Car safety inspections vary based on the state, but inspectors often look at the car for signs of rust or anything else that could compromise the car's structural integrity. Tires are usually included on the checklist as well to make sure they are not at risk of bursting.
Safety inspections also often place an emphasis on the car's ability to brake quickly enough; worn tires can fail the car since they increase the emergency braking distance. The brakes themselves are generally on the inspection list, and worn brake pads and mechanical issues can lead to a failure.
Visibility is a critical component of car safety, so inspections generally look at the windshield and other windows. A crack on the windshield can lead to a failure, and significant smudges or other obstructions may need to be fixed before the car can pass inspection. Window tint is often regulated, so some inspections require the inspector to note illegal tinting.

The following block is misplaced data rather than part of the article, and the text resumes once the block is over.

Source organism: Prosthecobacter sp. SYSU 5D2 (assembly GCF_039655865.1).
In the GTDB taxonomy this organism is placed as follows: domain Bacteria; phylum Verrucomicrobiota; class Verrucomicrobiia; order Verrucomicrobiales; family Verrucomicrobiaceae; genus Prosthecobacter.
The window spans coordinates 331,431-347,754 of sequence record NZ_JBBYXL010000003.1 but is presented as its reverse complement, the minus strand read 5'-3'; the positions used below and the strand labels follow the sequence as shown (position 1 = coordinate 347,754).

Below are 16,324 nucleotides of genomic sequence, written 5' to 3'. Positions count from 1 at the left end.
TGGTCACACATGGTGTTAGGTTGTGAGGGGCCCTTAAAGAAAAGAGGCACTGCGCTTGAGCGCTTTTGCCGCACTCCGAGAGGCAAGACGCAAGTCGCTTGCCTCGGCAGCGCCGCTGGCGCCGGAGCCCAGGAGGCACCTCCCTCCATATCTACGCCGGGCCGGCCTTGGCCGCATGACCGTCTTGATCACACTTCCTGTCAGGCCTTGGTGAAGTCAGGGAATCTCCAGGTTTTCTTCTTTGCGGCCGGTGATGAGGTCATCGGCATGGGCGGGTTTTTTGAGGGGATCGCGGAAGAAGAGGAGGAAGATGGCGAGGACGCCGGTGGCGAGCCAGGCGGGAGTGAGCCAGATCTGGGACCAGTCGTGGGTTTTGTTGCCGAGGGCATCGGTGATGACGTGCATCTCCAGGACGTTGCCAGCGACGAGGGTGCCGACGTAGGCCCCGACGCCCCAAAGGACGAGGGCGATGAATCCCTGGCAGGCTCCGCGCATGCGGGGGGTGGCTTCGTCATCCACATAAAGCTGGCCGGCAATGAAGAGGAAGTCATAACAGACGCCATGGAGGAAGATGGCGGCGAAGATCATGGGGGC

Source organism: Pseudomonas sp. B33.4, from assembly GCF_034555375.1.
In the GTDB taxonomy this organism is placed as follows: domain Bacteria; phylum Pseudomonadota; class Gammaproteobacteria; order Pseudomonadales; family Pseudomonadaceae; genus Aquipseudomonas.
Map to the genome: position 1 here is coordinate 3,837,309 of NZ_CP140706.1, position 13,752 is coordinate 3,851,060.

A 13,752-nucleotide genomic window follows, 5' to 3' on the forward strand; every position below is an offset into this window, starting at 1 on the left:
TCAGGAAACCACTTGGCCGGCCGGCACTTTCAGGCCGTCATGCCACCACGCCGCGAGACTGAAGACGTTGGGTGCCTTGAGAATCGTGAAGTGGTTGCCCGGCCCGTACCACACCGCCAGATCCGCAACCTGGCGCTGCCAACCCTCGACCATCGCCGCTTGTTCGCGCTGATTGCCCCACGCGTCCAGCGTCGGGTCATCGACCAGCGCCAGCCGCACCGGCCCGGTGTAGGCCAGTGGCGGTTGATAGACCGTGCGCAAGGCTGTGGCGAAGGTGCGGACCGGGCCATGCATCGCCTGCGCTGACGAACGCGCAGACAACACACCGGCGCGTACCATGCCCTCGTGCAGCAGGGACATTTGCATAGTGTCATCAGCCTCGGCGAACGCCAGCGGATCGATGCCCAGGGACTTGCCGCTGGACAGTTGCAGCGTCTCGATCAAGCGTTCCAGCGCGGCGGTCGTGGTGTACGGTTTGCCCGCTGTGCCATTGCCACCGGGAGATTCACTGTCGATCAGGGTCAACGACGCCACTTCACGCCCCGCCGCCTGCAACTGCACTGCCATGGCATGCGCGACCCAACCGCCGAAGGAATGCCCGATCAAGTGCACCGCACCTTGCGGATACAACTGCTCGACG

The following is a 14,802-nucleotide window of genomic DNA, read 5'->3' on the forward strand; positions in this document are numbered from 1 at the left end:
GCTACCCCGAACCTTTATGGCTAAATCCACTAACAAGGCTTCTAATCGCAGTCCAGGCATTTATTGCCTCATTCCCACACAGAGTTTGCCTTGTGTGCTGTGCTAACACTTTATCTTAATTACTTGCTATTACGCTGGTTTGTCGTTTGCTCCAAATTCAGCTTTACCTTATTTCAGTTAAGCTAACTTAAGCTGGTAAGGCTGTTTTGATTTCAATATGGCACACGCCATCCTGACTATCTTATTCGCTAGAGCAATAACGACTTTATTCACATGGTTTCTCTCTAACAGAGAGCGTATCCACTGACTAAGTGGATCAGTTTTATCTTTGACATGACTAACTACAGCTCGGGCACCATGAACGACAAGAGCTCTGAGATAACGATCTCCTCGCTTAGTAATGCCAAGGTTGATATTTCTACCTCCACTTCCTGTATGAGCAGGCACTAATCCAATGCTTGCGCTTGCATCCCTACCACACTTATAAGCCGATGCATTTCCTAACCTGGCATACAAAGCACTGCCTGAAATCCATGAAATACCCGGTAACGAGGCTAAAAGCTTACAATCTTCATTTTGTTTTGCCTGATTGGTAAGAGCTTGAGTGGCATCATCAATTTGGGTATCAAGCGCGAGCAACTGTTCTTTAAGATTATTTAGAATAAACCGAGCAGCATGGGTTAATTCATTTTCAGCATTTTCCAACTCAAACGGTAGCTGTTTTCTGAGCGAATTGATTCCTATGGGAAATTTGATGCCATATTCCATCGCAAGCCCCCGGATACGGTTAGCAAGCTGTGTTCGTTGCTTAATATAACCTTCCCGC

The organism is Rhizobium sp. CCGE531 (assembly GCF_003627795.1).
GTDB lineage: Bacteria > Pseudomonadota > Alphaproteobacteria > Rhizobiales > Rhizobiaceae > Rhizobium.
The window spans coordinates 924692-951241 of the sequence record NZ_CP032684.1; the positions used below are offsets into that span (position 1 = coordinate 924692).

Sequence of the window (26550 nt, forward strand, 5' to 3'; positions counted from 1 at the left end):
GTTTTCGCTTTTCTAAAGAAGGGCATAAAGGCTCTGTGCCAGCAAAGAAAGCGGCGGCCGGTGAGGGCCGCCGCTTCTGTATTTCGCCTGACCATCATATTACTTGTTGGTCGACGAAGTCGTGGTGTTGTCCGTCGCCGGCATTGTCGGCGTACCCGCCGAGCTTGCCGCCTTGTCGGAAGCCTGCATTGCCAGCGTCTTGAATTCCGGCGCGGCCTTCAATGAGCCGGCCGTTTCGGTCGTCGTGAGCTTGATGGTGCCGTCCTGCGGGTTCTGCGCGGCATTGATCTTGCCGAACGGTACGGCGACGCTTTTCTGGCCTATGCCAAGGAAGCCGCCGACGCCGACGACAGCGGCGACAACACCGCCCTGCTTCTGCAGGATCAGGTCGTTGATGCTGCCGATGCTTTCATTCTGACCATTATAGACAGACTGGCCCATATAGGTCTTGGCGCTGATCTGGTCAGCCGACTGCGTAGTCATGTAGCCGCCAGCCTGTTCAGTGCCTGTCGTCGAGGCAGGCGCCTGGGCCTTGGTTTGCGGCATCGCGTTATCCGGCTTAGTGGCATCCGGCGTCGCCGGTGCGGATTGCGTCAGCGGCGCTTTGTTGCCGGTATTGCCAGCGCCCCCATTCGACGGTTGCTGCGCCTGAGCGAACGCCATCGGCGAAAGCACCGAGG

Car horns are required in most states, so inspections often check to make sure the horn works correctly. The car's lighting is important as well, and drivers can expect the inspector to check the operation of brake and running lights in addition to the headlights.